This is a poorly-edited but interesting piece on the politics of marijuana in St. Vincent and the Grenadines, in the Caribbean. Beyond the references to constitutional amendments and referenda that I know nothing about, the article is an interesting expose on how drugs and the drug trade can become an important economic and social pillar of a country.
This next article speaks of California's Prop 19, a referendum to legalize certain uses of marijuana in the state (which was voted down in Tuesday's election). The article points out the difficulties entailed by the passing of such a law, namely that it would go against federal law regarding non-medical use of marijuana, in addition to the international drug laws to which the US is a signatory (and has spent 100 years promoting). The writer also points out that even a legalization of marijuana in California or the US would not make it very likely or possible that Colombia legalize cocaine. While many people (myself included) criticize the ineffectiveness of prohibition-style drug laws, no countries are considering the legalization of hard drugs like heroin or cocaine. And since international law only permits medical or scientific use of these hard drugs, a debate to change the law would have to touch on questions of what uses to permit, what effects are considered harmful or permissible, and who would be in charge of producing, distributing, and generally administering hard drug use. Given all this, the author insists that Colombia's only way out of its drug-related problems is to stop blaming only the demand generated in the US and Europe, and start strengthening the social norms and laws to discourage the profitable but illegal and immoral drug trade.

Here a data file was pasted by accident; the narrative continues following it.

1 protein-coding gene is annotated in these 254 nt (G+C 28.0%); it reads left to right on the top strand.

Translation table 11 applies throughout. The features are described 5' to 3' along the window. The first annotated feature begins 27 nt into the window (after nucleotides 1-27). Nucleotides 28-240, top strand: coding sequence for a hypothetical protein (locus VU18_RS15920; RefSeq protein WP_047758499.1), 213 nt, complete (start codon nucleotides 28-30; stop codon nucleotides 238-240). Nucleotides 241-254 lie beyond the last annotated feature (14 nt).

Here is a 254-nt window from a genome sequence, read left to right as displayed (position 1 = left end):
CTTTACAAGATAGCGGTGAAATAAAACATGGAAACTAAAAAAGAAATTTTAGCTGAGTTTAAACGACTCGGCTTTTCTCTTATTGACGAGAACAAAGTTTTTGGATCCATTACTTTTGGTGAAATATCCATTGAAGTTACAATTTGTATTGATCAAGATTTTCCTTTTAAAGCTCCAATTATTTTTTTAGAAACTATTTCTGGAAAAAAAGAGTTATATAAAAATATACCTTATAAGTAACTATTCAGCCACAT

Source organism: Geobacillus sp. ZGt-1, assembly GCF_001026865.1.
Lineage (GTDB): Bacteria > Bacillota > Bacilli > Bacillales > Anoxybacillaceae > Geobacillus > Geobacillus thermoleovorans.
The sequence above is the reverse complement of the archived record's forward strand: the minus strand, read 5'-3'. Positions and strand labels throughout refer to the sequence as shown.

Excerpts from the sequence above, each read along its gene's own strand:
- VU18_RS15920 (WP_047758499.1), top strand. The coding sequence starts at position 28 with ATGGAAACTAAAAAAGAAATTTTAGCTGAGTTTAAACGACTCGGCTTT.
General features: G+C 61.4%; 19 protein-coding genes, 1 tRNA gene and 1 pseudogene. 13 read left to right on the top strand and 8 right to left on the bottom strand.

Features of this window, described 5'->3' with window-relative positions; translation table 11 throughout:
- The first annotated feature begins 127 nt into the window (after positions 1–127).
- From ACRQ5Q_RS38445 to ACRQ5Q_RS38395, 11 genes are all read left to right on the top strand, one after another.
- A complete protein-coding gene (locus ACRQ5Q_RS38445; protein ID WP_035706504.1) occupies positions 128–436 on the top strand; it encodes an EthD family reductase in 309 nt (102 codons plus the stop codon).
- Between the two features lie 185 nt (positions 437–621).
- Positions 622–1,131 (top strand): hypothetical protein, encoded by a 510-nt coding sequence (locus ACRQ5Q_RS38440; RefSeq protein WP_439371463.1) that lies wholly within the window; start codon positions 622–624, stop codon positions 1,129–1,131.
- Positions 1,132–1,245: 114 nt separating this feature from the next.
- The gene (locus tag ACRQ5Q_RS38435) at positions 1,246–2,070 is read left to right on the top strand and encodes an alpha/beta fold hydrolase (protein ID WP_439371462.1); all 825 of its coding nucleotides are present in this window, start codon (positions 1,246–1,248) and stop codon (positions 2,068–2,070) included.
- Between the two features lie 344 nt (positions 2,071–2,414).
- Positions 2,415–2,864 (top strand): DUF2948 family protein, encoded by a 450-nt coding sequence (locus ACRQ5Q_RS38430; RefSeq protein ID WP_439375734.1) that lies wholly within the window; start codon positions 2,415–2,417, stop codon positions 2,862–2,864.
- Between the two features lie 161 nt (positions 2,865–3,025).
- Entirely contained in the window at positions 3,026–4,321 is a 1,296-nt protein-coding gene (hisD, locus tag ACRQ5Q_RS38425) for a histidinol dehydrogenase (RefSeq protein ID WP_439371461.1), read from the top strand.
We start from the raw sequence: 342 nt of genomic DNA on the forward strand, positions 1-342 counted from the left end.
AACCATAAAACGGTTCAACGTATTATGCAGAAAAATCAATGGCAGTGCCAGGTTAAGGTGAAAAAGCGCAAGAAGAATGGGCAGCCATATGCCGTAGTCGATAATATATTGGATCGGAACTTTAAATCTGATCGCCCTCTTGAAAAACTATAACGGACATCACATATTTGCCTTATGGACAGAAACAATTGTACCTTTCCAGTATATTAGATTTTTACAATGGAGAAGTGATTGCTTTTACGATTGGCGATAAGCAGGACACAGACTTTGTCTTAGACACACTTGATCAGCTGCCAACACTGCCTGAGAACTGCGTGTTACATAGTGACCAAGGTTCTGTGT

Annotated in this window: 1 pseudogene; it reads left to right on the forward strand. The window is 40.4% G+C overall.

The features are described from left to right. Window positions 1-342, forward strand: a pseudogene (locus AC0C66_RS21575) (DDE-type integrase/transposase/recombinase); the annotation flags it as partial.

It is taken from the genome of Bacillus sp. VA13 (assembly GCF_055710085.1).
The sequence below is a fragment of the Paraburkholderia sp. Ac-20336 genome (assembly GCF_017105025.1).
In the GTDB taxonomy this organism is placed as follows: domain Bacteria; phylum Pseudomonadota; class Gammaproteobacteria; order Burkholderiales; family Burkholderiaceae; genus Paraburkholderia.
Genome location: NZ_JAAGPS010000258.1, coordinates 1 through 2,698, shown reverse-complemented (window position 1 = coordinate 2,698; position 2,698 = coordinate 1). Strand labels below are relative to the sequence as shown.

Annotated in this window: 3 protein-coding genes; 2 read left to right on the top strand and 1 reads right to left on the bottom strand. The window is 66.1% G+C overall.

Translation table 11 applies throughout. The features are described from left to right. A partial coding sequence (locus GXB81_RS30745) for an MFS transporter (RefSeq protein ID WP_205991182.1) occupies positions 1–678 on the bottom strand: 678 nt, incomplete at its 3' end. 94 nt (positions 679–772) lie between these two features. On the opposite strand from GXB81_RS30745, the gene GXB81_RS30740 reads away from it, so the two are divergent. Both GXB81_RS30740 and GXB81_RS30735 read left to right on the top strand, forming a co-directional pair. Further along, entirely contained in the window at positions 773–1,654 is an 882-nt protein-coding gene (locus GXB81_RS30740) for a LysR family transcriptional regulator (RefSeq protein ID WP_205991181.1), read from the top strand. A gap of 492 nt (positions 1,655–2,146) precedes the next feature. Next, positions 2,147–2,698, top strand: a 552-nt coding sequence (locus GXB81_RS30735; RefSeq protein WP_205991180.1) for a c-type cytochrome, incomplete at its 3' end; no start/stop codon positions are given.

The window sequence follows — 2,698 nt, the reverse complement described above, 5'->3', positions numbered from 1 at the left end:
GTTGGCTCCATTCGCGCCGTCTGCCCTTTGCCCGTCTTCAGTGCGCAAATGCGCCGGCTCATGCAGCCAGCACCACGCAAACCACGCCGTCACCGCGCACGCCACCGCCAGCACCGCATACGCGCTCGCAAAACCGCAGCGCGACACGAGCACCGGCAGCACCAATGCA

This last article clarifies a few things about international drug conventions. First off is that there is no such thing as an illegal drug. The drugs regulated by international law simply have permitted and non-permitted uses. The article then traces the history of international drug laws. The origin of drug regulation dates back to the early 1900s, when a coalition of missionaries in Asia and anti-opium activists fought to regulate the opium trade. Thus illegal (non-medical) uses were prohibited for opium, and eventually other drugs like heroin, cocaine, and marijuana. Opiate factories were only willing to sign onto such laws if all their competitors did the same, and thus by the middle of the century drug production was limited to medical and scientific uses, and controlled by an oligopoly of companies. For the rest of the 20th century these laws were strengthened, even as illicit drug use became more prevalent in most countries. Though producer countries blamed consumers, and consumers blamed producers, eventually an agreement was reached in which the international community would fight against the illicit traffic of drugs. This fight was accompanied by alternative development measures, which are the financing of economic development projects to prevent people from planting drug crops for illicit uses. The article concludes that given the complex history and present that interweave all nations in the fight against illicit trade in drugs, Colombia cannot continue to place the blame for drug prohibition on the sanctimonious policies of the United States. It also points out that California's Proposition 19 would thus not "legalize" marijuana, but merely regulate its production and sale by individuals. Thus it would have represented an expansion of international drug law such that not only pharmacists and doctors are able to control the use of marijuana. Finally, the author suggests that Colombia look into the legal global trade in narcotics, so that the country might profitably participate in it. This is similar to an idea I had a few months ago, to declare that all Colombian cocaine is destined for legal, medical uses.